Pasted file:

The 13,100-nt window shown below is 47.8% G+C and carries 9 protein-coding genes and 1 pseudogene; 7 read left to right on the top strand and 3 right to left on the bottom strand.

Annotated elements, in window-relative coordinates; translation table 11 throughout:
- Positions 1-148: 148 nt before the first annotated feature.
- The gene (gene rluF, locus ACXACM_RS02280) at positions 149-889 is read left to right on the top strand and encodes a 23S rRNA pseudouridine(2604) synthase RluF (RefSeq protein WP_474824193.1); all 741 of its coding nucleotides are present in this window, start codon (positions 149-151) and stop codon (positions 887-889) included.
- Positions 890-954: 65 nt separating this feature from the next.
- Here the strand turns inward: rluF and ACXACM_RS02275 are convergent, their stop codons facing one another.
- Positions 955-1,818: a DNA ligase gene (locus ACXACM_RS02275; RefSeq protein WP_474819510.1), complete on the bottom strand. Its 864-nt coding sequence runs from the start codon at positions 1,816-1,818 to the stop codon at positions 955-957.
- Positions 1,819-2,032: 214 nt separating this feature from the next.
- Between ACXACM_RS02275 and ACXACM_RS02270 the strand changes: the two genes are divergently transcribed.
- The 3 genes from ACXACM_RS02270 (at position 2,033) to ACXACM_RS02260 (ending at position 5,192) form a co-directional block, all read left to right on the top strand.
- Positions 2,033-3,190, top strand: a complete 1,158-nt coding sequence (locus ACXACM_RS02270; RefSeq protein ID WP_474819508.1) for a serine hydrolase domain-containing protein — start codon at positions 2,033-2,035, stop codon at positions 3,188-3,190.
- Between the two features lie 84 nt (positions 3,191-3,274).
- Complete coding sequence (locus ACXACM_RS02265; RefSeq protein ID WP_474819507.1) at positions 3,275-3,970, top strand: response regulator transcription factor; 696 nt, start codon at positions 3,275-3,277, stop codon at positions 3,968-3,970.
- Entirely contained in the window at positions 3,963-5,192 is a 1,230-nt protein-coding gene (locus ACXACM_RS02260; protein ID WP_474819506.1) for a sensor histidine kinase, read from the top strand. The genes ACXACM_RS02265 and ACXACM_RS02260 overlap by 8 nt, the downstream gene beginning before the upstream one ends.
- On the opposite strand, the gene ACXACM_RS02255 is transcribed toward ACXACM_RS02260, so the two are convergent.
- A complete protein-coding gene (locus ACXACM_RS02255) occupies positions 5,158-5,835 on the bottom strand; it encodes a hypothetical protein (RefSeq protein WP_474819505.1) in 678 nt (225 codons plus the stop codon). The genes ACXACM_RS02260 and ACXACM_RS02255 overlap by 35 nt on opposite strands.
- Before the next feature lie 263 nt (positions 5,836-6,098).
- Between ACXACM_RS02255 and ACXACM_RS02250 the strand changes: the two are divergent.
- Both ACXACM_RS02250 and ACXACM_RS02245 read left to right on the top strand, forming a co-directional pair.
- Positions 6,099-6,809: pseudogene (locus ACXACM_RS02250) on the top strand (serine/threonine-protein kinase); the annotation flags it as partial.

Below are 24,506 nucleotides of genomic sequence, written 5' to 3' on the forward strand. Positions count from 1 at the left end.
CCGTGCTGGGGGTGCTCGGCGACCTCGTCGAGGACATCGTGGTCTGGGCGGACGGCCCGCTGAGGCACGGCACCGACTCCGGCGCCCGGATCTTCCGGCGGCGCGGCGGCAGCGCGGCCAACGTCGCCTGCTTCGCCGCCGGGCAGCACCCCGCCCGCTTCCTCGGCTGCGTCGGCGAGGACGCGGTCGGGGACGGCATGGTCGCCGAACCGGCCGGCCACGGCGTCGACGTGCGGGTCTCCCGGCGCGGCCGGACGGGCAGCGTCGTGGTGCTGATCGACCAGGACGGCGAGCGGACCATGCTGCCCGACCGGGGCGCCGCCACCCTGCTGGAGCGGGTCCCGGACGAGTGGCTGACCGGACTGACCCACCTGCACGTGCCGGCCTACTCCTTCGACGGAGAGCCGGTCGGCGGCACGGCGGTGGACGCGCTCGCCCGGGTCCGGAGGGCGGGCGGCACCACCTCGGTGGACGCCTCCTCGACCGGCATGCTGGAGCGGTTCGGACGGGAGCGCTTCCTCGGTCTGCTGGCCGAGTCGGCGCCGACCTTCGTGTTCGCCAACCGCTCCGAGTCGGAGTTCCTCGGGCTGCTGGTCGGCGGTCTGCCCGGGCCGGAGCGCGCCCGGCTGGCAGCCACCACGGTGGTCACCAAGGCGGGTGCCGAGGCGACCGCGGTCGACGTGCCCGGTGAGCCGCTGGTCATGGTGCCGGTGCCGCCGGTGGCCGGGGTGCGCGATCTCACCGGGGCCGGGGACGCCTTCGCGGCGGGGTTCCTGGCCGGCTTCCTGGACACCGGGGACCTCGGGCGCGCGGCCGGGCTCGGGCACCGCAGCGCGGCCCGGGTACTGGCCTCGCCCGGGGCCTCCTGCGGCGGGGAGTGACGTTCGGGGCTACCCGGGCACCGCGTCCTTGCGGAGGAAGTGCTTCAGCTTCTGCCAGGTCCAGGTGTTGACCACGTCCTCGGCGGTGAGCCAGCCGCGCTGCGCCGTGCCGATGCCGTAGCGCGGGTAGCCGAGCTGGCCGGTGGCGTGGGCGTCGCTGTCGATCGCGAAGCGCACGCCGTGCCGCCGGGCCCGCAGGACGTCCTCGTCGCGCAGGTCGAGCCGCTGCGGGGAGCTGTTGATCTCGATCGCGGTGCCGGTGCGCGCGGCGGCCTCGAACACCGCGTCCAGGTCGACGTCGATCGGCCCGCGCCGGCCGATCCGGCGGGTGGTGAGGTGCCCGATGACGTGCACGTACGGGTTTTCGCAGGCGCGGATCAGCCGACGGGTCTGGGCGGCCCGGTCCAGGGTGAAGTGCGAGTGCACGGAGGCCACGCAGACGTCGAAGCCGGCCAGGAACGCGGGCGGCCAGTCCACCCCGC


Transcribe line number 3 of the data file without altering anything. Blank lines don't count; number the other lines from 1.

- Positions 1-148: 148 nt before the first annotated feature.